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Rating:Odd Lots, May 20, 1999 Not Rated 3.0 Email Routing List Email & Route  Print Print
Thursday, May 20, 1999

Odd Lots, May 20, 1999

Reported by Sean Hanna, Editor in Chief

SEC's Roye to weigh in on SIA, ICI spat Friday
From The New York Times -- registration needed
The Securities Industry Association and the ICI are fighting over a potential law allowing a mutual fund to buy and sell securities with an affiliated brokerage house without first seeking regulatory approval. The law was sent by the SIA as part of its wish list of legislation to Senator Phil Gramm (R-TX). In response, the ICI wrote the SIA in April calling the proposal "entirely objectionable" since it would undermine a core protection for mutual fund investors. Paul Roye, director of the SEC's division of investment management, told the New York Times that he was concerned the lobbying group's proposal "would take us back to the 1930s," when mutual funds sponsored by large brokerage houses "were used as a dumping ground" for excess inventory or unpopular securities. Roye confirmed fund-industry reports that he would speak against the proposal in his remarks Friday at the annual meeting of the Investment Company Institute in Washington. "I'm expressing my own views, but my speech will reflect the advice I would give to the commission," Roye told the paper.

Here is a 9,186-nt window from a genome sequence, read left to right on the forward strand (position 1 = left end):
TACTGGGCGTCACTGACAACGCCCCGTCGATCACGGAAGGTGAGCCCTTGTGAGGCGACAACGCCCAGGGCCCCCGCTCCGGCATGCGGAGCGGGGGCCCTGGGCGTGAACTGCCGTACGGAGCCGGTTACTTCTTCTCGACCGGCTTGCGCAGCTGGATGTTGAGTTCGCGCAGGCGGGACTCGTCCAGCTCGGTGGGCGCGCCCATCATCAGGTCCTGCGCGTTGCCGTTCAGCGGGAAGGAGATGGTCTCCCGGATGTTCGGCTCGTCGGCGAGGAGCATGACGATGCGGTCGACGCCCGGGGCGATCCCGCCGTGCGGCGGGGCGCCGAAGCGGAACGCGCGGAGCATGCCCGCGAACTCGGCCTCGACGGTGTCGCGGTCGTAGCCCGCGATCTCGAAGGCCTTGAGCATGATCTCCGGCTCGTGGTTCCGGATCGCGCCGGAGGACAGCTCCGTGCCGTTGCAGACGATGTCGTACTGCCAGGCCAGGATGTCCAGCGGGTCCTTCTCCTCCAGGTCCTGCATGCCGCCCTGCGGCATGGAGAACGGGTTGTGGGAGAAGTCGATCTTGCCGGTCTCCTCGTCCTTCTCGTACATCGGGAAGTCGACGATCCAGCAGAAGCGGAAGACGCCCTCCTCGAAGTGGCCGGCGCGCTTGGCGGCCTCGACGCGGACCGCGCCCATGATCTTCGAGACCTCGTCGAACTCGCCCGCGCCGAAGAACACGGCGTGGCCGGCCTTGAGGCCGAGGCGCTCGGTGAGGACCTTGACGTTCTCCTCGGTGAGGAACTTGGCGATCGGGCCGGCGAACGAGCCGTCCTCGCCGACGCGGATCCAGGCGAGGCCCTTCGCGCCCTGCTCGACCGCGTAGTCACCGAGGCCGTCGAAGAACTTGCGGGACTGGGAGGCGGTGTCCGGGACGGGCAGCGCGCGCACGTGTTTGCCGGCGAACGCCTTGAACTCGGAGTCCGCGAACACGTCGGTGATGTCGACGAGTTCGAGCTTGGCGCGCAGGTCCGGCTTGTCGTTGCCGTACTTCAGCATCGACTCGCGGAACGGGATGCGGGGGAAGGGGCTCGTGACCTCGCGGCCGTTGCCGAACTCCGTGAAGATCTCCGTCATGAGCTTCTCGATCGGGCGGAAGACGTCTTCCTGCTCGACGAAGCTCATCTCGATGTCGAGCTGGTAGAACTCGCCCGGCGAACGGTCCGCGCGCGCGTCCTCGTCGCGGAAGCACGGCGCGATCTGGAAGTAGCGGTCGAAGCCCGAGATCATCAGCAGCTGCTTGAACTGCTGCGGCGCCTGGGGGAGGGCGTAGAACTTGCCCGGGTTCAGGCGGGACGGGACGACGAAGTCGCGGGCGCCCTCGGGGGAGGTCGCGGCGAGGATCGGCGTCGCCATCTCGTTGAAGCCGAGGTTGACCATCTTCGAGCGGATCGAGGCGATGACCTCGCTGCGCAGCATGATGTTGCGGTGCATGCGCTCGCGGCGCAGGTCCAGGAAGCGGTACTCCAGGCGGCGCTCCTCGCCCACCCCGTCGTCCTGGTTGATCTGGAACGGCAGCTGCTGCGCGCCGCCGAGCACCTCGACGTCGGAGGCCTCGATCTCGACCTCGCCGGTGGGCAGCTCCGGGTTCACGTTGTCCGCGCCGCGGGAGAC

Eaton Vance on the gravy train
From The Boston Herald
Why are investors bidding up the price of Eaton Vance Corp. shares? The shares have jumped 27 percent since May 1. The Boston fund company attributes to a change in the way it accounts for commission payments and positive talk about the company's growth. However, the paper points out that past share price jumps have been caused by takeover talk. Yesterday, Putnam, Lovell, de Guardiola & Thornton analysts took a positive view of the company and suggested its shares could reach $40, citing ``continued strong asset growth'' and expected gains from the commission accounting change. Shares closed yesterday at $29, up 19 cents. Financial Research Corp. reports that Eaton Vance ranked sixth among broker sold funds groups in gathering assets during the first quarter with $1.2 billion of net sales.

Funds' median market cap slips
From The Wall Street Journal -- password needed
Fund managers are downshifting on the marketcap of their funds, according to the WSJ. The paper reports that Lipper Inc. found that the weighted median market cap of stocks in large-company mutual funds continued rising to hit $61 billion in March, but dropped to $58.3 billion in April.

The impact of extended trading hours
From The Wall Street Journal -- password needed
Fund companies are likely to stick to the 4 pm prices as the basis for their daily NAVs even if trading hours are extended, according to the ICI. Others foresee fund managers trading from cell phones at the dinner table. The WSJ takes a look at the possible fallout created by extending trading hours.

Funds in the Press
  • SmartMoney profiles the manager of the Grand Prix fund, a true quant.
 

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